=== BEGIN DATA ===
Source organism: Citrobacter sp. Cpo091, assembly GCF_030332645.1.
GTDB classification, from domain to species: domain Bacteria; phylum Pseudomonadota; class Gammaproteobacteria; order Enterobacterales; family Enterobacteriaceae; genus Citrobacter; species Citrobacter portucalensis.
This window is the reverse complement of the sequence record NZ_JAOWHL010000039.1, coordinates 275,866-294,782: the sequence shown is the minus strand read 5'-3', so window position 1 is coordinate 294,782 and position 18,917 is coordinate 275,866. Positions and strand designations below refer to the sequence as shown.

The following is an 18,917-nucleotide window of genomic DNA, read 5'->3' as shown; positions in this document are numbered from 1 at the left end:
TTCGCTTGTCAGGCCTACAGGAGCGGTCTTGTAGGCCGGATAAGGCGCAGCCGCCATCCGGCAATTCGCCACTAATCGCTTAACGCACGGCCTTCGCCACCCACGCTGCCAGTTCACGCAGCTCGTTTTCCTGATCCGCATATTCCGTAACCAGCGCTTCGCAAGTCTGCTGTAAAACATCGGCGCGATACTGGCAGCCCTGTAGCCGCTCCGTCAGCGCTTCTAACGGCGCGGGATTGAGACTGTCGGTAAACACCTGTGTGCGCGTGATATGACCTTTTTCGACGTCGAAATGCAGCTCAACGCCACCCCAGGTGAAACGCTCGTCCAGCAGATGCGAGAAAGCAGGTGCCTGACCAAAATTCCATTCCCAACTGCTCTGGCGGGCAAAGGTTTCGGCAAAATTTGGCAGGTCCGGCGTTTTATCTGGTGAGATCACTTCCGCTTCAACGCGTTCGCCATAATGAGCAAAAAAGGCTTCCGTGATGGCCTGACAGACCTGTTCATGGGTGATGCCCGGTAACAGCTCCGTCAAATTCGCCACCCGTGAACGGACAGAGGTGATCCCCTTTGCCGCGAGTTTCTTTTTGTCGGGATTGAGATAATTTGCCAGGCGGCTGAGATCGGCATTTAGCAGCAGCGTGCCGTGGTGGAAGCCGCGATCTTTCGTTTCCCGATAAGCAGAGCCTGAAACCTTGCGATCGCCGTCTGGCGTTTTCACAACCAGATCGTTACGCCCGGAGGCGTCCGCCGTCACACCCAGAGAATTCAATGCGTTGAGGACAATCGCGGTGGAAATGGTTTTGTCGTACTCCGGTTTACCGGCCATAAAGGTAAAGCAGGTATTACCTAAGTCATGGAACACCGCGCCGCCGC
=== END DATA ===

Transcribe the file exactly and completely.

Source organism: Citrobacter sp. Cpo091, assembly GCF_030332645.1.
GTDB classification, from domain to species: domain Bacteria; phylum Pseudomonadota; class Gammaproteobacteria; order Enterobacterales; family Enterobacteriaceae; genus Citrobacter; species Citrobacter portucalensis.
This window is the reverse complement of the sequence record NZ_JAOWHL010000039.1, coordinates 275,866-294,782: the sequence shown is the minus strand read 5'-3', so window position 1 is coordinate 294,782 and position 18,917 is coordinate 275,866. Positions and strand designations below refer to the sequence as shown.

The following is an 18,917-nucleotide window of genomic DNA, read 5'->3' as shown; positions in this document are numbered from 1 at the left end:
TTCGCTTGTCAGGCCTACAGGAGCGGTCTTGTAGGCCGGATAAGGCGCAGCCGCCATCCGGCAATTCGCCACTAATCGCTTAACGCACGGCCTTCGCCACCCACGCTGCCAGTTCACGCAGCTCGTTTTCCTGATCCGCATATTCCGTAACCAGCGCTTCGCAAGTCTGCTGTAAAACATCGGCGCGATACTGGCAGCCCTGTAGCCGCTCCGTCAGCGCTTCTAACGGCGCGGGATTGAGACTGTCGGTAAACACCTGTGTGCGCGTGATATGACCTTTTTCGACGTCGAAATGCAGCTCAACGCCACCCCAGGTGAAACGCTCGTCCAGCAGATGCGAGAAAGCAGGTGCCTGACCAAAATTCCATTCCCAACTGCTCTGGCGGGCAAAGGTTTCGGCAAAATTTGGCAGGTCCGGCGTTTTATCTGGTGAGATCACTTCCGCTTCAACGCGTTCGCCATAATGAGCAAAAAAGGCTTCCGTGATGGCCTGACAGACCTGTTCATGGGTGATGCCCGGTAACAGCTCCGTCAAATTCGCCACCCGTGAACGGACAGAGGTGATCCCCTTTGCCGCGAGTTTCTTTTTGTCGGGATTGAGATAATTTGCCAGGCGGCTGAGATCGGCATTTAGCAGCAGCGTGCCGTGGTGGAAGCCGCGATCTTTCGTTTCCCGATAAGCAGAGCCTGAAACCTTGCGATCGCCGTCTGGCGTTTTCACAACCAGATCGTTACGCCCGGAGGCGTCCGCCGTCACACCCAGAGAATTCAATGCGTTGAGGACAATCGCGGTGGAAATGGTTTTGTCGTACTCCGGTTTACCGGCCATAAAGGTAAAGCAGGTATTACCTAAGTCATGGAACACCGCGCCGCCGC